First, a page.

Like many VA benefits claims, the process can be daunting even though this law seeks to simplify its approach while increasing the pool of eligible veterans. Correctly filing out and filing forms is crucial to initial application success. Retaining the services of an attorney specializing in veterans’ benefits can help ensure you submit your claim accurately, streamlining receipt of your benefits. This law will deliver much-needed benefits to millions of veterans and their survivors. Upon reviewing the information in the VA links provided, if you are a veteran that falls within these timeframes of war and other post-9/11 combat services, talk to a veterans attorney today.

We hope you found this article helpful. If you have questions or would like to discuss your personal situation, please don’t hesitate to contact our Reno office by calling us at (775) 853-5700.

Elder Law, Estate Planning

Medical Advance Directives: Understanding the Different Types

A trauma or illness could incapacitate anyone, and no one likes to think about it. People experience it every day, unfortunately. With this knowledge, many people like to prepare in advance for the kind of treatment they want in the event of cardiac arrest, respiratory failure, stroke, and brain death. Some people would allow doctors to perform “heroic measures,” and others would rather die without significant medical intervention. Medical advance directives are legal documents that outline the details of your advance healthcare planning.

There are a few types of medical advance directives. A durable power of attorney names a person to act as your healthcare proxy or surrogate who can make medical decisions and follow those outlined in your living will if you are incapacitated. A living will tells medical professionals when they should and should not use certain interventions, like intubation, CPR, and IV nutrition. A living will only pertain to saving a life, but a power of attorney can make any decision. For example, if a person is unconscious but not in peril of death, a power of attorney could consent to minor medical treatment that is not life-threatening.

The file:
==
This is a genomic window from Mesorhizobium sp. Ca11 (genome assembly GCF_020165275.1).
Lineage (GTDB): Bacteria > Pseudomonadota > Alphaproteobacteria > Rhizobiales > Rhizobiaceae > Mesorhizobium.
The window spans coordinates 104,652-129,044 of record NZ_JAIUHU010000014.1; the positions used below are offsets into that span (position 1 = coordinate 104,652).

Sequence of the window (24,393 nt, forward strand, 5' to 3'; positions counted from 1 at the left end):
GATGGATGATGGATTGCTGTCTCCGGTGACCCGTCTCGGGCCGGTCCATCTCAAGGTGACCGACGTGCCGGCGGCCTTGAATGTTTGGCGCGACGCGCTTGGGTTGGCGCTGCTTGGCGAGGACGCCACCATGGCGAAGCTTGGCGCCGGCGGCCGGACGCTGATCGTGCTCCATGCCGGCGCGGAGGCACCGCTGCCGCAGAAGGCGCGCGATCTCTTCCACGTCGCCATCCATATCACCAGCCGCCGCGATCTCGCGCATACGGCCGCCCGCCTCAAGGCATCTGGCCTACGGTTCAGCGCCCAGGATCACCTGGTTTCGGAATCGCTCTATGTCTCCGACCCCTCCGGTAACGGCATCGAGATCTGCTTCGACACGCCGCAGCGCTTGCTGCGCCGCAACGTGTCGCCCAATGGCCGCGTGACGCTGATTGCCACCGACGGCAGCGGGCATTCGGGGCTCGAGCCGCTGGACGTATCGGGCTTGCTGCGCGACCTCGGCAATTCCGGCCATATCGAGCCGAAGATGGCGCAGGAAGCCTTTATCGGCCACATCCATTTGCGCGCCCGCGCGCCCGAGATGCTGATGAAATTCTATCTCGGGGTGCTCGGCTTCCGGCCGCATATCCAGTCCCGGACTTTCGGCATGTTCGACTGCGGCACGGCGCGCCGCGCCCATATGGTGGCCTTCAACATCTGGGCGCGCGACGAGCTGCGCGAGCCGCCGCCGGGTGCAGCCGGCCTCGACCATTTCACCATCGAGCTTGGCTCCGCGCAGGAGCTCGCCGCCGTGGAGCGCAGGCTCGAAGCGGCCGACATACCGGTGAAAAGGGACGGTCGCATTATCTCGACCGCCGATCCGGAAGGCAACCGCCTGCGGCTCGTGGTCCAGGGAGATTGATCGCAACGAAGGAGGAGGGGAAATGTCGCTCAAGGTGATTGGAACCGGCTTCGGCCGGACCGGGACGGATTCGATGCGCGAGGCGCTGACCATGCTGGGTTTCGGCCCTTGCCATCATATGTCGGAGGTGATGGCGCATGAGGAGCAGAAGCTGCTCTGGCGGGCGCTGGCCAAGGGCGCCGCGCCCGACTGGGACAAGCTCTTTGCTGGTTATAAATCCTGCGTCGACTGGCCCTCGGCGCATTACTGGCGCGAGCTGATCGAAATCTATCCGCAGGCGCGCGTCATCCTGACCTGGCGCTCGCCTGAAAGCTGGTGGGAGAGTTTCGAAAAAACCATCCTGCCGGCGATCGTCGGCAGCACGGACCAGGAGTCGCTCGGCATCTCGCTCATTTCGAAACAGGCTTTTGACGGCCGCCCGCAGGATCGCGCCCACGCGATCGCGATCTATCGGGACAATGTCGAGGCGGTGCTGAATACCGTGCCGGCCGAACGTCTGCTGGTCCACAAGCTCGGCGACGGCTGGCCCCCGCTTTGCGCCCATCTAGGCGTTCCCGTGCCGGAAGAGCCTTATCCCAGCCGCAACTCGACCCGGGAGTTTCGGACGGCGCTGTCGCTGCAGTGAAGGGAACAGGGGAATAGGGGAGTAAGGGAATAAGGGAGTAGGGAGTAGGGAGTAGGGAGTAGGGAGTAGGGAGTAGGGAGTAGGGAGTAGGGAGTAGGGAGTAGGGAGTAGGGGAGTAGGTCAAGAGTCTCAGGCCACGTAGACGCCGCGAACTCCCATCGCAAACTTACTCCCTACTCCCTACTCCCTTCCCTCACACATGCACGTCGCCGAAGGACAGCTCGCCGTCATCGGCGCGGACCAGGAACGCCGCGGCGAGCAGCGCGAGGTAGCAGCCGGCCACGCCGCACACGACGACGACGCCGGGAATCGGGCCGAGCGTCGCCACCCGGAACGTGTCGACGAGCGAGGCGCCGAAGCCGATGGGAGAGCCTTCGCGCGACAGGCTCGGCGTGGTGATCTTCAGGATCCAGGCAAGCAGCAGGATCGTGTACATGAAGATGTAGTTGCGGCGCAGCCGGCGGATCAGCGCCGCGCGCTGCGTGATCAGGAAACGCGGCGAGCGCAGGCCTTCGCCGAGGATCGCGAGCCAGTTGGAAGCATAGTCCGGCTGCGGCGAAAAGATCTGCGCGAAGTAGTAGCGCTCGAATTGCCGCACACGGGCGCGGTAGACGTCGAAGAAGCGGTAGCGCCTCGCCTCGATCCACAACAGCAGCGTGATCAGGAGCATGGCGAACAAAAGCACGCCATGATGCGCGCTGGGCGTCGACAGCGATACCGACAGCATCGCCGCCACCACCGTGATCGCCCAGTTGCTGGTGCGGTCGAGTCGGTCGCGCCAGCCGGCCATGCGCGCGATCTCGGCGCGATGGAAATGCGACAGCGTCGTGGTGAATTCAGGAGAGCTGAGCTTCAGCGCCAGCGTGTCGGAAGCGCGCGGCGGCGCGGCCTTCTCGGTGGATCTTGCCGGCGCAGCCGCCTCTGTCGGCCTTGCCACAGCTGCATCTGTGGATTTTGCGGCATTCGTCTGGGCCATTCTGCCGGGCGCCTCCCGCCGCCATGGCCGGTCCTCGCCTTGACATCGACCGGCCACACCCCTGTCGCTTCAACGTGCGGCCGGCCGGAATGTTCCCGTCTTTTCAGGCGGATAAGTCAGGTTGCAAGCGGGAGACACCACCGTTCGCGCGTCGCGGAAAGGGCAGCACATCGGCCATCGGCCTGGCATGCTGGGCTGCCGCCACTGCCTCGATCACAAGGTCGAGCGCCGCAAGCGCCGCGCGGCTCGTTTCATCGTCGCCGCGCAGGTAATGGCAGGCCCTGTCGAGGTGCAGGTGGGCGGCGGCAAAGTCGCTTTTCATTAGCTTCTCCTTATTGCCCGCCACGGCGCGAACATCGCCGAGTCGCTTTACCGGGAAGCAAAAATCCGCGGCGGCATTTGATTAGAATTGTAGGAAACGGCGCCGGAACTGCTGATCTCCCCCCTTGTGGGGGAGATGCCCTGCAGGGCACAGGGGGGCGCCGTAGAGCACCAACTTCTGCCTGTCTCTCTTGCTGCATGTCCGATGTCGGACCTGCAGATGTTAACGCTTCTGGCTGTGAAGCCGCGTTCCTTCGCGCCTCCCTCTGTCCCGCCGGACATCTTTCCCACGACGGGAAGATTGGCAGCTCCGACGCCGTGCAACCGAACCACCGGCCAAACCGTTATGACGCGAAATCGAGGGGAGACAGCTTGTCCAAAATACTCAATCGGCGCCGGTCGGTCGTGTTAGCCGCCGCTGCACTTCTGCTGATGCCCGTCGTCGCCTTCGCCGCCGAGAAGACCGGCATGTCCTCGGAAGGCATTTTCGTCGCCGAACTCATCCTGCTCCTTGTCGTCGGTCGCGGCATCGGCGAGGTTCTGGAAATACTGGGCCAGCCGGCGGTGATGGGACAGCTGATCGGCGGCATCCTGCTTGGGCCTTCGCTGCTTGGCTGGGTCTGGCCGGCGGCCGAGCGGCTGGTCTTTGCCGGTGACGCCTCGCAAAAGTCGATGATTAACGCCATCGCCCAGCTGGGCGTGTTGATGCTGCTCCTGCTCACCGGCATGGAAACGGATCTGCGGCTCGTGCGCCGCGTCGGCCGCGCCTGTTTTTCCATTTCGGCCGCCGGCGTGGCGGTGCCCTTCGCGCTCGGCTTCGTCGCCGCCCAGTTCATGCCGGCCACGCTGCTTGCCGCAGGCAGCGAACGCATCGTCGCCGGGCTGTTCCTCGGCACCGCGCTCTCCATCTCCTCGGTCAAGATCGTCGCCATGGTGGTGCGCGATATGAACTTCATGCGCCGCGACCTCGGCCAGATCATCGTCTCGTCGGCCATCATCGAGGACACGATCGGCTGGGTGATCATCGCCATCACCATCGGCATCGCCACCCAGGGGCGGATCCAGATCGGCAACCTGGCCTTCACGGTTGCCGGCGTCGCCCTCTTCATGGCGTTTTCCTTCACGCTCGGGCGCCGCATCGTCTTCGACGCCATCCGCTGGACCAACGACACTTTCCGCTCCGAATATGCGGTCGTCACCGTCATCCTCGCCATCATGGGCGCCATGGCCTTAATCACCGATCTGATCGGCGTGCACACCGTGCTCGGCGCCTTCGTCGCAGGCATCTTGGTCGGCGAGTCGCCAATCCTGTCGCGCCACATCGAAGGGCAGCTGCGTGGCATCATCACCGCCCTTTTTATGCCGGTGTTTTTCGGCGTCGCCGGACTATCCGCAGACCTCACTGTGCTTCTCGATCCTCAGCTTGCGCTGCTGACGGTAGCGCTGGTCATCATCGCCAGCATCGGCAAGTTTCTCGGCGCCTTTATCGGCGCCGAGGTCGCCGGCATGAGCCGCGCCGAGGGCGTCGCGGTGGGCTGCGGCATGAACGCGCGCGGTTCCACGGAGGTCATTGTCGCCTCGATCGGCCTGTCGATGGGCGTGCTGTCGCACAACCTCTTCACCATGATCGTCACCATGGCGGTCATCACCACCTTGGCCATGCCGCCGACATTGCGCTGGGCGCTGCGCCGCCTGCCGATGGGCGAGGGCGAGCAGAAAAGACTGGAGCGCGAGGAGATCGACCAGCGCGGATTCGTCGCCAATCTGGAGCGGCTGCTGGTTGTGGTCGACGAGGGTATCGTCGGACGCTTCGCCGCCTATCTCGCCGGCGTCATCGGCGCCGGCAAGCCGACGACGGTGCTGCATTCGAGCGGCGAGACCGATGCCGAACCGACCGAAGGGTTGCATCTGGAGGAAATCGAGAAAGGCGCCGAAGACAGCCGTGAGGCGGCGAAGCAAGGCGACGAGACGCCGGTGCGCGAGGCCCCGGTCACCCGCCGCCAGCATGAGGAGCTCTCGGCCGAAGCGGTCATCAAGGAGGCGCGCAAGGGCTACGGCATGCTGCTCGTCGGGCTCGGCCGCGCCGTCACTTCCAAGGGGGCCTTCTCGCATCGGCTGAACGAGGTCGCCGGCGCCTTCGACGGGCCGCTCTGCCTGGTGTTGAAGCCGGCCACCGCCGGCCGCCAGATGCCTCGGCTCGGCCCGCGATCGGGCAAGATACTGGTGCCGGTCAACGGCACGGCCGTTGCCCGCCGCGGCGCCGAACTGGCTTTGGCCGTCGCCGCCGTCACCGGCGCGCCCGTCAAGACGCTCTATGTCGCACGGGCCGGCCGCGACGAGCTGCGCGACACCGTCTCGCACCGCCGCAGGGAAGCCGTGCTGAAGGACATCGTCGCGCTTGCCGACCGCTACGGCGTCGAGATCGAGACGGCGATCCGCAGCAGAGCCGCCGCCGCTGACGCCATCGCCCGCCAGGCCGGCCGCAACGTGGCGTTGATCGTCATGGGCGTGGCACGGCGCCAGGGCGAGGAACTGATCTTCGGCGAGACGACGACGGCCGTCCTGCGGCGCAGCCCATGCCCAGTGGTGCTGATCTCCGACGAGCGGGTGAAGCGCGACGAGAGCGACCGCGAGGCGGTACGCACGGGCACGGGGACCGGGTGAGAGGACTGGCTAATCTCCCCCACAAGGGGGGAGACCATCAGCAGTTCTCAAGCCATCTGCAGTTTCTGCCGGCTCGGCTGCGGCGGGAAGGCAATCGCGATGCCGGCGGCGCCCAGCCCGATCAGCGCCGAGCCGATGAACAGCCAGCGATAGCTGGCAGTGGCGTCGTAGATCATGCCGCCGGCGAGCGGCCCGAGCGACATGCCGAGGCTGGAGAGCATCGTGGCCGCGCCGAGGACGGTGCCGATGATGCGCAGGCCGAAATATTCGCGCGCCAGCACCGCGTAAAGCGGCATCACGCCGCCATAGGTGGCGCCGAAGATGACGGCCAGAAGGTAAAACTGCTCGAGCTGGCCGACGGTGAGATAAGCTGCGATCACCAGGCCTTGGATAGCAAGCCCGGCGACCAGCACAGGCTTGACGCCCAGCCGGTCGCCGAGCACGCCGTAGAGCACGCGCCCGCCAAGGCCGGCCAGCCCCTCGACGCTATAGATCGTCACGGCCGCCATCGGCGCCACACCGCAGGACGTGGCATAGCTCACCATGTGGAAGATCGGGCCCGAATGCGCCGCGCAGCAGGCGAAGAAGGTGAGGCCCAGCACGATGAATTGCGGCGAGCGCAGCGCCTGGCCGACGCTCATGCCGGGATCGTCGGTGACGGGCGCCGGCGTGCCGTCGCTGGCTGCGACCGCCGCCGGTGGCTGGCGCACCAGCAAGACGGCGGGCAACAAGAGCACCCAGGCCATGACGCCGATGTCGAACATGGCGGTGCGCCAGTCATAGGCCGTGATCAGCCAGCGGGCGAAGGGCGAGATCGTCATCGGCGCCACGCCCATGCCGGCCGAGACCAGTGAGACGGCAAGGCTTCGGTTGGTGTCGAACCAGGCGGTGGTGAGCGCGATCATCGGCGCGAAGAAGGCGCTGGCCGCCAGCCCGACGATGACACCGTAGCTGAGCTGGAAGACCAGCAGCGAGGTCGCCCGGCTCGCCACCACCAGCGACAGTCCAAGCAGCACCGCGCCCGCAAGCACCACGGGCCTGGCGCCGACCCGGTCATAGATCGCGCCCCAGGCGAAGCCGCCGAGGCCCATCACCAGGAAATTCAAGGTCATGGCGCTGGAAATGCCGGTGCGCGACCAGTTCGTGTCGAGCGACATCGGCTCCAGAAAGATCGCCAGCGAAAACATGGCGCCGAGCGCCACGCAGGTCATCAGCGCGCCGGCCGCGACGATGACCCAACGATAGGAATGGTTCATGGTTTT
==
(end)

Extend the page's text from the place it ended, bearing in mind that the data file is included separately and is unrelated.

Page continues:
What Happens without Medical Advance Directives

Of course, many people without advance directives get into car crashes or have other accidents and need someone to make medical decisions for them. Without an advance directive, the state relies on a legal hierarchy of next of kin. Legal guardians make decisions for minors and adults with a conservatorship. The state usually recognizes a spouse or domestic partner as the next of kin for most adults. Without a spouse, the responsibility often goes to an adult child, sibling, or parent. For many people, this system works well.

The legal hierarchy presents major problems for others. Sometimes people remain legally married to someone who no longer represents their best interests. At other times your next of kin does not share the same values and would not make the right choices for you. Sometimes, you feel more aligned with a person who is a friend instead. In all of these situations, having an advance directive helps ensure that the medical decisions made on your behalf are the same or similar to those you would make for yourself if you were able.